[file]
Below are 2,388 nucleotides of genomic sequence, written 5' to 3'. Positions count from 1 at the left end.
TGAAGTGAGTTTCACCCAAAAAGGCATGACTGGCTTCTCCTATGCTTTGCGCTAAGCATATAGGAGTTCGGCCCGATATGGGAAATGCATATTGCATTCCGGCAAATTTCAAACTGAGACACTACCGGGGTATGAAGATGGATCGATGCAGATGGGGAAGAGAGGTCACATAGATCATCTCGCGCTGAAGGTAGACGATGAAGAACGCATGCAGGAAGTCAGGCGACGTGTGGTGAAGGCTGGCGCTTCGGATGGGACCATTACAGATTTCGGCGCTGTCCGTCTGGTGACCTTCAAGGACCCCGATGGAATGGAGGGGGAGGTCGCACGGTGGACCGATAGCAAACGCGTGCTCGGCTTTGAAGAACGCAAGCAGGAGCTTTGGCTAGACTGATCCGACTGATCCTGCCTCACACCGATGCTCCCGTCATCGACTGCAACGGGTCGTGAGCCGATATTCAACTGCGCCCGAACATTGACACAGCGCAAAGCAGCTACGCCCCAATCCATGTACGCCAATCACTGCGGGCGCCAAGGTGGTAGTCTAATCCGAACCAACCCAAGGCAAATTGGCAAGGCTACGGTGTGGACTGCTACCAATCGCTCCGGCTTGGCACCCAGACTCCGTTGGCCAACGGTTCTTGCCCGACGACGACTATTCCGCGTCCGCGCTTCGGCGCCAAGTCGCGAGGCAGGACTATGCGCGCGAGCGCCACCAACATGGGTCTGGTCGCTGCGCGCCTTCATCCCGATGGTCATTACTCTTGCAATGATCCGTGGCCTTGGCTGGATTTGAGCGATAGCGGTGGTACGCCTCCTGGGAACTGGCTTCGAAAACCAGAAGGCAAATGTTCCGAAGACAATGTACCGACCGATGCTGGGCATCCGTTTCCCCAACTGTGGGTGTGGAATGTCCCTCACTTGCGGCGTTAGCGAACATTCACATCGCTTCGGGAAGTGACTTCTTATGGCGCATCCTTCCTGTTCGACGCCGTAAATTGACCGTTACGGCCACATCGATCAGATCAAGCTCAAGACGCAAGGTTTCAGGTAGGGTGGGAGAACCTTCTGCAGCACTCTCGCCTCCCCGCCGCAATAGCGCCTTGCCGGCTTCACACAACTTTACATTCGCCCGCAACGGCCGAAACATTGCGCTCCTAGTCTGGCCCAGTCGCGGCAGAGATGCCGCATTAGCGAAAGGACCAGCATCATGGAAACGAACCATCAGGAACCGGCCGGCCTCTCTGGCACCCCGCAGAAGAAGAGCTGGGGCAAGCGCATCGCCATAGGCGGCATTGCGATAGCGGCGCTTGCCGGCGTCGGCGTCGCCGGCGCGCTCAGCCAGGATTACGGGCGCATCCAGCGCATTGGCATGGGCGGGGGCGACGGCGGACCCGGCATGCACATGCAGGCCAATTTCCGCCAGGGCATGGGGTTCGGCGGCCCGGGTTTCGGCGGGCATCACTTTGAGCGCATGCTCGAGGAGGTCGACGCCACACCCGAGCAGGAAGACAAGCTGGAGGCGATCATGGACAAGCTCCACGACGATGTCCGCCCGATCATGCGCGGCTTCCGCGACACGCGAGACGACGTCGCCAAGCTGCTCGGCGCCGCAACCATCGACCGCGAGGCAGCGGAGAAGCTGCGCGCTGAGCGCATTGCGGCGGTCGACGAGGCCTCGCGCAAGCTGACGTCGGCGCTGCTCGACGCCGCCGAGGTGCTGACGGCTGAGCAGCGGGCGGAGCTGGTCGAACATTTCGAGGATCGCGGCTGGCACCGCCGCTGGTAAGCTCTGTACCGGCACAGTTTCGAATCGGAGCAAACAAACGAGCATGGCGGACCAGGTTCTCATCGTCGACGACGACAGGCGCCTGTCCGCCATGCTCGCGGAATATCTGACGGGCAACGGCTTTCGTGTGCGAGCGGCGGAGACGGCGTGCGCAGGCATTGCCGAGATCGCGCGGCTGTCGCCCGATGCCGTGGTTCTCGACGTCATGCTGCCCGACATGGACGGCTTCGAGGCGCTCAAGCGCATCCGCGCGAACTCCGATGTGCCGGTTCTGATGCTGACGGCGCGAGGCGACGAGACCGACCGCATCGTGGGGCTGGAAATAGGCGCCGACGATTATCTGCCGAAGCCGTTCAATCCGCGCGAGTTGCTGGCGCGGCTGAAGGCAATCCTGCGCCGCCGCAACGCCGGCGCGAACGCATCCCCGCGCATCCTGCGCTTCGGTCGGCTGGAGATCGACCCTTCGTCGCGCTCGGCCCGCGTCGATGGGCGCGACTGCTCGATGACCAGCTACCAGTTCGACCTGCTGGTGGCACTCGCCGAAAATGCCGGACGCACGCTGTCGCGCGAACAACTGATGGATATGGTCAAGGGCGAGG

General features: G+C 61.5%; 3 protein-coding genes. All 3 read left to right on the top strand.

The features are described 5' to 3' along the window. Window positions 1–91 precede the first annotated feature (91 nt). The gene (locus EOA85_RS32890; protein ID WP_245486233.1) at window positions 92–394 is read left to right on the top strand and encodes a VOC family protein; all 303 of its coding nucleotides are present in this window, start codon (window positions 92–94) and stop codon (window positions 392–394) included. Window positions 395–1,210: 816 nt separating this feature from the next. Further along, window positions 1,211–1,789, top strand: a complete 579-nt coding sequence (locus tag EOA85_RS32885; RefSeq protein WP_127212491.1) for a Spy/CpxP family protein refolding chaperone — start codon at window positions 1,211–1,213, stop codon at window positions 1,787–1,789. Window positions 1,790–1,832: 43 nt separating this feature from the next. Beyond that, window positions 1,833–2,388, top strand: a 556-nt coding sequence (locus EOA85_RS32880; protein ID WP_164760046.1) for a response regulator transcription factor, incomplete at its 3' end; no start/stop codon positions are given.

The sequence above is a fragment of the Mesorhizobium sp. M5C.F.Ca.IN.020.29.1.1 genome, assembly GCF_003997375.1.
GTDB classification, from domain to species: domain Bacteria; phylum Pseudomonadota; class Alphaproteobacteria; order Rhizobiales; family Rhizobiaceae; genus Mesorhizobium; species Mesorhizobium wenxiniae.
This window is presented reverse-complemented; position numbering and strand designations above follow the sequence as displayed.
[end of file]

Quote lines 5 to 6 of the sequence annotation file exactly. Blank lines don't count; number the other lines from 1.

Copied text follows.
The sequence above is a fragment of the Mesorhizobium sp. M5C.F.Ca.IN.020.29.1.1 genome, assembly GCF_003997375.1.
GTDB classification, from domain to species: domain Bacteria; phylum Pseudomonadota; class Alphaproteobacteria; order Rhizobiales; family Rhizobiaceae; genus Mesorhizobium; species Mesorhizobium wenxiniae.